"She states you're a warlock."
I jerked at the abruptness of Mayor Marx's statement.
He couldn't have approached it with a bit more subtlety?
"That so?" Mathis asked, face unreadable as he rose from his chair and crossed the room in several long strides.
I took a step back, but the Mayor's grip on my upper arm held me in place.
And Mathis caught my lower jaw and began tilting my face for inspection.
I whooshed in a quick breath. Fully understanding that this was his way of reminding me of his warning. It's exactly how he'd grabbed me in the woods.
Holding me by my jaw.
"What have you to say for yourself?" Mayor Marx asked him.
"She's possessed clearly." Mathis drawled. "Look at her. She's sweating, her pupils are dilated, she's clearly been bespelled."
"Bespelled?" The mayor reared back.
"That's why she's talking nonsense. A witch has cursed her. Willed her tongue to be their voice."
"Who would do such a thing!" The Mayor was now looking at me as though I were a sullied creature.
"It's not true!" I cried. "He's the dark creature. Not another!"
"See?" Mathis looked at the Mayor. "The tongue of the witch speaking through her."
"Who would do that?"
"Who has she been in close contact with the last three days?"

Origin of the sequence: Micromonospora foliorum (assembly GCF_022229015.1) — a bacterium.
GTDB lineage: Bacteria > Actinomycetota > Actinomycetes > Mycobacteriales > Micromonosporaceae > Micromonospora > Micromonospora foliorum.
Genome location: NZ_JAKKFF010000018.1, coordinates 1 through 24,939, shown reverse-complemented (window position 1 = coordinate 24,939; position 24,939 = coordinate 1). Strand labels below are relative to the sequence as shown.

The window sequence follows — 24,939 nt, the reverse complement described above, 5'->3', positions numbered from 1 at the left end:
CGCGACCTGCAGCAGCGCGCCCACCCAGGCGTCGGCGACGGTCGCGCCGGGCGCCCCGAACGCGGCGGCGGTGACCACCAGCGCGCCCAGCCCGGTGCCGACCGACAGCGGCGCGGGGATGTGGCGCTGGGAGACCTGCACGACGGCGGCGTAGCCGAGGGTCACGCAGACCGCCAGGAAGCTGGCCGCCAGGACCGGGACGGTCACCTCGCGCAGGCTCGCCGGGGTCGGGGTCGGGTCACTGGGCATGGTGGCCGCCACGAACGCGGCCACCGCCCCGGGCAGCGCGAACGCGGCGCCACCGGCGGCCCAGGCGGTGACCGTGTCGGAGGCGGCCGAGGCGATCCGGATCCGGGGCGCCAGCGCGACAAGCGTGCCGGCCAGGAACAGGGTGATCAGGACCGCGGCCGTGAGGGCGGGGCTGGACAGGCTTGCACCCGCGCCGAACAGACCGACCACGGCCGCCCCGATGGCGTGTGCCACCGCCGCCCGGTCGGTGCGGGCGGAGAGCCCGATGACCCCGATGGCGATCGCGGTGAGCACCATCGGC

"She's only ever with Udora Lance." The Mayor sputtered in shock.
A fact which everyone knows. My blue eyes flew to Mathis horrified. I tilted my head and began to shake it. Suddenly realizing his game.
A moment too late.
"Then it's clearly she." Mathis said coldly. "Bring her to me and I'll inspect her for witchery."
"Udora Lance? But she's a good girl!"
"I dearly hope so. Bring her to me."
Shaking his head in stunned reverie, the mayor began to turn and head back for the door.
A sudden grip on my other wrist had me twisting back around to meet Mathis' green gaze. Inches from mine. His disguise falling away to reveal the darkly tanned features of a much younger man.
I warned you. He said into my mind. His voice echoing between my ears.
I began to tremble in his grip.
The Mayor was brought to a sudden stop because I could go no further with Mathis' iron grip on my other arm.
"What are you about Girl?" The Mayor snapped at me. Wondering why I'd stopped.
"You can't take her with you." Mathis said quickly.
The Mayor's head swiveled to look at him.
"If she were to come face to face with the witch who's spell she's under, the witch could make her harm herself or you."
Mayor Marx's double chin bobbed in horror.
"You must leave her here with me."
"No!" I shrieked.
"See..." Mathis gestured to me. "The witch wants you to bring her."
"I understand." Mayor Marx nodded solemnly. Shaking loose of my grip on his sleeve.
"Don't go. Stay! Leave Udora alone!" I pleaded as I caught his cloak. "Don't leave me here!"
Mathis rounded me. Keeping a hand on my arm as he moved between the Mayor and I. He caught my wrist in one hand and Marx's cloak in the other, to rip it free of my grip.
"Go," Mathis told him. "Bring me the witch. Quickly. I'll know if it is she."